Raw Pickles


Nettie and I bid on and won a pickle making class for eight in a silent auction a few months back and were delighted as the Master Pickler, a friend of ours named Richard, welcomed us into his kitchen this weekend and regaled us with a brief history of the little cucumber’s journey from lowly fruit-of-the-vine to honored Kosher Dill Pickle.

Yes, that’s right, pickles are cucumbers in case you’ve ever wondered….and people become pickle-makers when they get together on a Saturday morning in a house in Santa Monica.

Richard’s pickling recipe was handed down to him from an man named Jack Root, who was a friend of Richard’s father, Milt Thaler, during WWII, and whose rekindled friendship with his father in the mid-sixties saved his special recipe from disappearing when Richard took up the exotic art. I give you this bit of background because the themes of the day became inextricably linked in my mind to the ideas of tradition and transformation, the passage from one thing to another and the importance of constancy in the midst of that process.



We began the pickling lesson with wine and appetizers, always a great place to start it seems to me. I’m guessing you may not have known that Rose’ is the perfect wine for a pickle-making party. I didn’t either, but after a glass or two of the delicate summer vintages from France and domestic vineyards, I was convinced. Pink and green go very well together indeed.

Pickle Materials


As I said, there were eight of us in the class, including my son and daughter-in-law, a friend couple of theirs and a friend couple of ours, and Richard, of course, and his wife Agnes, along with Richard’s sister, Carolyn. Eleven people in all gathered in the kitchen around the tools of the pickling trade and eager to get using them.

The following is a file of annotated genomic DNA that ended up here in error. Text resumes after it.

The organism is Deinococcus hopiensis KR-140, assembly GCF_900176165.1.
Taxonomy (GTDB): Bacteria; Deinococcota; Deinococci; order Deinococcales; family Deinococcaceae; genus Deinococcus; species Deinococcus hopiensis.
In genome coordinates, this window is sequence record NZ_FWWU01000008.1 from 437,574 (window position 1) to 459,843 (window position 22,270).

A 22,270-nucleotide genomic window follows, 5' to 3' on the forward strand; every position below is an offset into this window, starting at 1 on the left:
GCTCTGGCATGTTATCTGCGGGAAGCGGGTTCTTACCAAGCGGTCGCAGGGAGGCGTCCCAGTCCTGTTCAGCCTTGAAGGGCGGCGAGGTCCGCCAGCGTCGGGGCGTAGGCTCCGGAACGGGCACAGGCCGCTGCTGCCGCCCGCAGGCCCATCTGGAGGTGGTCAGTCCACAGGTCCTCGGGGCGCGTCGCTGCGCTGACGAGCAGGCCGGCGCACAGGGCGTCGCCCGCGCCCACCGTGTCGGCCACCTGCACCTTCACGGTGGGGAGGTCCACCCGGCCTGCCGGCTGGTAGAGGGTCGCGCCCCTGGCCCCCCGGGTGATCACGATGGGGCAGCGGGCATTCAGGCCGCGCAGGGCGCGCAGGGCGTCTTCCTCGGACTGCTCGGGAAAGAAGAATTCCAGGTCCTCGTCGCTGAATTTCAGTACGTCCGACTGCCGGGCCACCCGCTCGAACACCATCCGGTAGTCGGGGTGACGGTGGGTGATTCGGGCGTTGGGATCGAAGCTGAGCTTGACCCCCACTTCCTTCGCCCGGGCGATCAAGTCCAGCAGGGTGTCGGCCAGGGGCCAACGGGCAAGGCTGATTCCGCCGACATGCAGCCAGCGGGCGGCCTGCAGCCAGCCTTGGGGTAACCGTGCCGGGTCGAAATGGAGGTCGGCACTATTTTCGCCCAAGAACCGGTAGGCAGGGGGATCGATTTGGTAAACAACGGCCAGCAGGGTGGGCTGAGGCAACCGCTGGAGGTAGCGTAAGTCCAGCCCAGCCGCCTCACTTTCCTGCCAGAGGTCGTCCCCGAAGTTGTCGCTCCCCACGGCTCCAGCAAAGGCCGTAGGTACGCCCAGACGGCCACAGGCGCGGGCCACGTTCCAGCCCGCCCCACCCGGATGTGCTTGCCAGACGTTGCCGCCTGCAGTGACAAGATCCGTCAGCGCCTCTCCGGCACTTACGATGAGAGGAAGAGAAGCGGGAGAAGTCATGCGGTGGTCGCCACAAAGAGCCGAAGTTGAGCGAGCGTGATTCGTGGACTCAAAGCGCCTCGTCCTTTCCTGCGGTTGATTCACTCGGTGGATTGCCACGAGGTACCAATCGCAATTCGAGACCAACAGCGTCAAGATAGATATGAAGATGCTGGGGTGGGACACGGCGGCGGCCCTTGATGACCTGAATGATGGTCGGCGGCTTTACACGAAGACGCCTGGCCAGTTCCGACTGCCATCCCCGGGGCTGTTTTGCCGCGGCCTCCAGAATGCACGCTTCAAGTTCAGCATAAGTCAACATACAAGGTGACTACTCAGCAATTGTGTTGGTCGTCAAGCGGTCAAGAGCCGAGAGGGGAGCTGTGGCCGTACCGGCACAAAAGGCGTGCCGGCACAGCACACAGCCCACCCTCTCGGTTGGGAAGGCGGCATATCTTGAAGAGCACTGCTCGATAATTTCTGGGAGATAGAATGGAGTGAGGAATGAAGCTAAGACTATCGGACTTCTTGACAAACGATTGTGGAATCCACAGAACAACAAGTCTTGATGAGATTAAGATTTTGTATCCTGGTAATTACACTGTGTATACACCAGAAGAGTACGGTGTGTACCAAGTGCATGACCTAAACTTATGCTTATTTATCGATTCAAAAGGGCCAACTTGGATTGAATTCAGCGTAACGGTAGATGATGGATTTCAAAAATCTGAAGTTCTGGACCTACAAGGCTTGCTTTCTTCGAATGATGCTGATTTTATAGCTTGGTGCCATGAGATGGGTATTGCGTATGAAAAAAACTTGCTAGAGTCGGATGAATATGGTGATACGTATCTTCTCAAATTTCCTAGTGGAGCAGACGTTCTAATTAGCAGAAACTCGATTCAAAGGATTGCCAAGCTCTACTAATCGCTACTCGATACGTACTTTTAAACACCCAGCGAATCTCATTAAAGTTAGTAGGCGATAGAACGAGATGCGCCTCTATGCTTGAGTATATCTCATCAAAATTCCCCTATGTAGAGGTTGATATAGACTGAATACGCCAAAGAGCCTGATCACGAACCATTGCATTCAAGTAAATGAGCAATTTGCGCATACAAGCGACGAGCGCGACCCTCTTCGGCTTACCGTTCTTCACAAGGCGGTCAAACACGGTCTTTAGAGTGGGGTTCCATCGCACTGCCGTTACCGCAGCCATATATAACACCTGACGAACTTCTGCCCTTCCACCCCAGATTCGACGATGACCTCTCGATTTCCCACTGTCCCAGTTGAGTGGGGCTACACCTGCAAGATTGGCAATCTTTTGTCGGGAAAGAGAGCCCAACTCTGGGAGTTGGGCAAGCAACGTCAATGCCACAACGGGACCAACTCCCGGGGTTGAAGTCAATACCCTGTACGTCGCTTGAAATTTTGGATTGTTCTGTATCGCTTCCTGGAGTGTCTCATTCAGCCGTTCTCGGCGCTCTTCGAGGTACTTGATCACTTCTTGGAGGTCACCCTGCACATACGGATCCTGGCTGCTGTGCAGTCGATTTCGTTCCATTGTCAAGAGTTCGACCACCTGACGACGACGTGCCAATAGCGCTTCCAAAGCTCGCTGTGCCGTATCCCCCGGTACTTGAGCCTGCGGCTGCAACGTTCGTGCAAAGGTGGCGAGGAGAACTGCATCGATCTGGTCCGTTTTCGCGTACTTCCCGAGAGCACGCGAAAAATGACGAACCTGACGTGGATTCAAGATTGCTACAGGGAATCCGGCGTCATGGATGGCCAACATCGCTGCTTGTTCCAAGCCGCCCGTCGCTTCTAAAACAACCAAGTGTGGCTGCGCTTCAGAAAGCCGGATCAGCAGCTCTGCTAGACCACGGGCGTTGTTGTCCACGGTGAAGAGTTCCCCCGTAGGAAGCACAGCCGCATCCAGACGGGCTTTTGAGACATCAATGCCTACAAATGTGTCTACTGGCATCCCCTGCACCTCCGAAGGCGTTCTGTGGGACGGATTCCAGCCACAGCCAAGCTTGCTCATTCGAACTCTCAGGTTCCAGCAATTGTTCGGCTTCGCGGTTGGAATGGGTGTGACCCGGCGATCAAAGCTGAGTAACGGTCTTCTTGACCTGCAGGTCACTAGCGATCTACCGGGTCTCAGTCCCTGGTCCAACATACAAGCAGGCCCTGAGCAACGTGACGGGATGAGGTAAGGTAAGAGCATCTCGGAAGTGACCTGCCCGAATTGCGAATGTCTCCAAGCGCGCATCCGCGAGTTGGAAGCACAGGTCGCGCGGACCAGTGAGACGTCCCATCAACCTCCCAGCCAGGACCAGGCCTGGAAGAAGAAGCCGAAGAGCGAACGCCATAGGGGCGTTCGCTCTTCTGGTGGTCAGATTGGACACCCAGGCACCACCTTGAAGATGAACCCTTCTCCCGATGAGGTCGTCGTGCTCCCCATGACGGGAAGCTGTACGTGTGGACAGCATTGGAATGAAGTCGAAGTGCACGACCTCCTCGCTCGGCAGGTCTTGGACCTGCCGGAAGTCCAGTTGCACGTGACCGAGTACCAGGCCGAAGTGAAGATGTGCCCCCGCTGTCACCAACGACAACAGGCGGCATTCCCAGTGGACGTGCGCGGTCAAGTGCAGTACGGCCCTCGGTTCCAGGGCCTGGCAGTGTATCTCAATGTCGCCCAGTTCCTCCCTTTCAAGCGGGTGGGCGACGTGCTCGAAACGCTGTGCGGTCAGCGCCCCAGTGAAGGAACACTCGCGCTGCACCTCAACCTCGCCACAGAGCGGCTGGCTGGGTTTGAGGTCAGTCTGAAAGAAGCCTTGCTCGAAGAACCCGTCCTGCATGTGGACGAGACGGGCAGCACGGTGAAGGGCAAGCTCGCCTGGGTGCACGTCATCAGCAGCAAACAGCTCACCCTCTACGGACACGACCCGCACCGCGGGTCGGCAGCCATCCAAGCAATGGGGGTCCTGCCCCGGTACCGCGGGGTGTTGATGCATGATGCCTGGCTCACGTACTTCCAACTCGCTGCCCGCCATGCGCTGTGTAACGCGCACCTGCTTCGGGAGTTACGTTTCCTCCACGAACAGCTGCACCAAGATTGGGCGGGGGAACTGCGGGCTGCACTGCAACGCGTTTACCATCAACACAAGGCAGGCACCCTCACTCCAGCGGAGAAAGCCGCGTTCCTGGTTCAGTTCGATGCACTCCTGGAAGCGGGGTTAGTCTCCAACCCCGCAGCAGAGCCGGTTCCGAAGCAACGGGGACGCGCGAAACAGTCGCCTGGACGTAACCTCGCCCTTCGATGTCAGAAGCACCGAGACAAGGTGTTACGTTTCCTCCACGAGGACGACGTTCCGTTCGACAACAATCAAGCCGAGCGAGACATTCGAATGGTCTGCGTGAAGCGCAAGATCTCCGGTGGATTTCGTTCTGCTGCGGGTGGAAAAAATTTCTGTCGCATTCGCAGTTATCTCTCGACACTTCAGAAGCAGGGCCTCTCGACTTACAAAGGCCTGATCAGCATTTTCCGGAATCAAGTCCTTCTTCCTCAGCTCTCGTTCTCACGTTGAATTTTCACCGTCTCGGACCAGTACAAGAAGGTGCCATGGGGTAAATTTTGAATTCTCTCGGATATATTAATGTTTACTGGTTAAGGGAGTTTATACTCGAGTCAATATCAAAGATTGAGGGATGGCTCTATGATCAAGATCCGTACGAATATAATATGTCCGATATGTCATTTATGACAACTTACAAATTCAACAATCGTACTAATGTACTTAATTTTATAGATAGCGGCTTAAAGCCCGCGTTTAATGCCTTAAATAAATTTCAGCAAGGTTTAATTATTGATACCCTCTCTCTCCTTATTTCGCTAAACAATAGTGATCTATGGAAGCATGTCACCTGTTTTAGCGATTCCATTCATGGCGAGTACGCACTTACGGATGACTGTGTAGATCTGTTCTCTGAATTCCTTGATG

And get using them we did in short order as Richard explained the steps…washing the cukes to remove any flowers or stems, filling the plastic tubs with water and salting it with kosher salt to the perfect salinity, adding a menagerie of pickling spices…mustard seeds, coriander, bay leaves, cinnamon, allspice berries, peppercorns, red pepper flakes, crushed garlic, ground ginger, cloves, and of course fresh dill…the dill in dill pickles.



When the tubs were filled, the next step would be to cover them with a plate to weight them down and fully submerge then beneath the nascent brine, then drape the tub with a cloth. Once that was completed, the transformation from cucumber to Kosher Dill Pickle could begin.

First, however, it was time for a lunch break…and that’s when it hit me.

Pic 3


Here we were, a collection of friends, and friends of friends, who had ourselves transformed in this brief time together into a kind of pickle-making family. How easily we all pitched in now to make the communal lunch, how clearly our laughter filled the space between us, how warmly our smiles embraced one another.

I took a photo or two and reflected back on a past I’d never actually had, but of a time nevertheless that I sorely felt the lack of, a time when families and friends joined together in seasonal traditions of canning peaches or tomatoes in late spring, making strawberry or blue berry jams in summer, of helping each other with the fall harvest season, baling the hay or scything the wheat, and smoking the meats and making the sausages for upcoming winter feasts.

I know I’m being silly to pine for traditions I was never a part of, but this afternoon of pickle-making made me wistful for a era gone by when the line between families and neighbors was far less sharply drawn, and the community of small farms and towns was its own world.